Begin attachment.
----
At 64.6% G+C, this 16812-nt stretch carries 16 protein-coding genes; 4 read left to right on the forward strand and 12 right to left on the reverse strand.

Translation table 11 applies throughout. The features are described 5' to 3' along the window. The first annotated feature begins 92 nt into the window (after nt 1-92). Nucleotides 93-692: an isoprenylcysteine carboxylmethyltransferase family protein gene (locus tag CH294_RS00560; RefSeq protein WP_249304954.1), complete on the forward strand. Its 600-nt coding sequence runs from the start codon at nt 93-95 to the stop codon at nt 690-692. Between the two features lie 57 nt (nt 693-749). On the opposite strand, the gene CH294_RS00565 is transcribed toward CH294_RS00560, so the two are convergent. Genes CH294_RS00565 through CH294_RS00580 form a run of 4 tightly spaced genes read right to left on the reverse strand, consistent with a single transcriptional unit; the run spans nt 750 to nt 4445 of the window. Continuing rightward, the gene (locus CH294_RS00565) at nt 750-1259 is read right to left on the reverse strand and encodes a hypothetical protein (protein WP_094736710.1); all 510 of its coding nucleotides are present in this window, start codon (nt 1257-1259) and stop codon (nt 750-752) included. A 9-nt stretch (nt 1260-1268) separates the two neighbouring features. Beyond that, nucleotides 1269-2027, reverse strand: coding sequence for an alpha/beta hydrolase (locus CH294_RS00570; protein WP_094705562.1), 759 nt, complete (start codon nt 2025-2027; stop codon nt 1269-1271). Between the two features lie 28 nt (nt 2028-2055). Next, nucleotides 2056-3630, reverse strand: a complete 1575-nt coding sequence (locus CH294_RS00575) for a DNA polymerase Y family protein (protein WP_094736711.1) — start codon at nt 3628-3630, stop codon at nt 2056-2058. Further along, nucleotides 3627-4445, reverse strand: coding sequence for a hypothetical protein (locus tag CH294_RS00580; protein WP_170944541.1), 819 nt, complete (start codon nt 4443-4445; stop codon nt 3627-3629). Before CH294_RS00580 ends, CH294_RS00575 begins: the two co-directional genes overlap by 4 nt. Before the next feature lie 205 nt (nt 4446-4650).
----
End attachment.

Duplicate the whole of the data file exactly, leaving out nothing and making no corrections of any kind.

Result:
At 64.6% G+C, this 16812-nt stretch carries 16 protein-coding genes; 4 read left to right on the forward strand and 12 right to left on the reverse strand.

Translation table 11 applies throughout. The features are described 5' to 3' along the window. The first annotated feature begins 92 nt into the window (after nt 1-92). Nucleotides 93-692: an isoprenylcysteine carboxylmethyltransferase family protein gene (locus tag CH294_RS00560; RefSeq protein WP_249304954.1), complete on the forward strand. Its 600-nt coding sequence runs from the start codon at nt 93-95 to the stop codon at nt 690-692. Between the two features lie 57 nt (nt 693-749). On the opposite strand, the gene CH294_RS00565 is transcribed toward CH294_RS00560, so the two are convergent. Genes CH294_RS00565 through CH294_RS00580 form a run of 4 tightly spaced genes read right to left on the reverse strand, consistent with a single transcriptional unit; the run spans nt 750 to nt 4445 of the window. Continuing rightward, the gene (locus CH294_RS00565) at nt 750-1259 is read right to left on the reverse strand and encodes a hypothetical protein (protein WP_094736710.1); all 510 of its coding nucleotides are present in this window, start codon (nt 1257-1259) and stop codon (nt 750-752) included. A 9-nt stretch (nt 1260-1268) separates the two neighbouring features. Beyond that, nucleotides 1269-2027, reverse strand: coding sequence for an alpha/beta hydrolase (locus CH294_RS00570; protein WP_094705562.1), 759 nt, complete (start codon nt 2025-2027; stop codon nt 1269-1271). Between the two features lie 28 nt (nt 2028-2055). Next, nucleotides 2056-3630, reverse strand: a complete 1575-nt coding sequence (locus CH294_RS00575) for a DNA polymerase Y family protein (protein WP_094736711.1) — start codon at nt 3628-3630, stop codon at nt 2056-2058. Further along, nucleotides 3627-4445, reverse strand: coding sequence for a hypothetical protein (locus tag CH294_RS00580; protein WP_170944541.1), 819 nt, complete (start codon nt 4443-4445; stop codon nt 3627-3629). Before CH294_RS00580 ends, CH294_RS00575 begins: the two co-directional genes overlap by 4 nt. Before the next feature lie 205 nt (nt 4446-4650).